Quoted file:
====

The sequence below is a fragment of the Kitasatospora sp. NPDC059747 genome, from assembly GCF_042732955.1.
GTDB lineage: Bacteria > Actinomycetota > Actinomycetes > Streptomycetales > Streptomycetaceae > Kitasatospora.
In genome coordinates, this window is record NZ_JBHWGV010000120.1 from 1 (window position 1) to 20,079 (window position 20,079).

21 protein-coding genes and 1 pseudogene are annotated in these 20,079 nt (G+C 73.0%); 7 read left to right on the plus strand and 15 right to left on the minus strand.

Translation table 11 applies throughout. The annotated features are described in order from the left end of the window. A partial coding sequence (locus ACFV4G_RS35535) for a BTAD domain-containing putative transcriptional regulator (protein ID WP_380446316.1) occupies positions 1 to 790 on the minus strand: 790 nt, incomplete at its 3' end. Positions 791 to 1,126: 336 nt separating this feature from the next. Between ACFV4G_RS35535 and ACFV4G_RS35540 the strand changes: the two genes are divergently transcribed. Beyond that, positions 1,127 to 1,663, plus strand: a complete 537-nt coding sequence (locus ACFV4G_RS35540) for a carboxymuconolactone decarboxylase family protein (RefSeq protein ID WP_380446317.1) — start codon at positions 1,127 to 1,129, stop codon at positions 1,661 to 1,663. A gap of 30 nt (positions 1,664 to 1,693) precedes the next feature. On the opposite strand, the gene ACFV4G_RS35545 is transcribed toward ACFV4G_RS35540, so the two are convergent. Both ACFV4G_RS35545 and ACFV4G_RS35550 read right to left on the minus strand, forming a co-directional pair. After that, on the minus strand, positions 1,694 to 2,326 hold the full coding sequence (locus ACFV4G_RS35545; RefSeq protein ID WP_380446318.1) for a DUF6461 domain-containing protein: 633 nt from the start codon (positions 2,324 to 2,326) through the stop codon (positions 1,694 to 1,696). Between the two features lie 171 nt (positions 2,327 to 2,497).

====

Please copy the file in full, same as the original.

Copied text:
The sequence below is a fragment of the Kitasatospora sp. NPDC059747 genome, from assembly GCF_042732955.1.
GTDB lineage: Bacteria > Actinomycetota > Actinomycetes > Streptomycetales > Streptomycetaceae > Kitasatospora.
In genome coordinates, this window is record NZ_JBHWGV010000120.1 from 1 (window position 1) to 20,079 (window position 20,079).

21 protein-coding genes and 1 pseudogene are annotated in these 20,079 nt (G+C 73.0%); 7 read left to right on the plus strand and 15 right to left on the minus strand.

Translation table 11 applies throughout. The annotated features are described in order from the left end of the window. A partial coding sequence (locus ACFV4G_RS35535) for a BTAD domain-containing putative transcriptional regulator (protein ID WP_380446316.1) occupies positions 1 to 790 on the minus strand: 790 nt, incomplete at its 3' end. Positions 791 to 1,126: 336 nt separating this feature from the next. Between ACFV4G_RS35535 and ACFV4G_RS35540 the strand changes: the two genes are divergently transcribed. Beyond that, positions 1,127 to 1,663, plus strand: a complete 537-nt coding sequence (locus ACFV4G_RS35540) for a carboxymuconolactone decarboxylase family protein (RefSeq protein ID WP_380446317.1) — start codon at positions 1,127 to 1,129, stop codon at positions 1,661 to 1,663. A gap of 30 nt (positions 1,664 to 1,693) precedes the next feature. On the opposite strand, the gene ACFV4G_RS35545 is transcribed toward ACFV4G_RS35540, so the two are convergent. Both ACFV4G_RS35545 and ACFV4G_RS35550 read right to left on the minus strand, forming a co-directional pair. After that, on the minus strand, positions 1,694 to 2,326 hold the full coding sequence (locus ACFV4G_RS35545; RefSeq protein ID WP_380446318.1) for a DUF6461 domain-containing protein: 633 nt from the start codon (positions 2,324 to 2,326) through the stop codon (positions 1,694 to 1,696). Between the two features lie 171 nt (positions 2,327 to 2,497).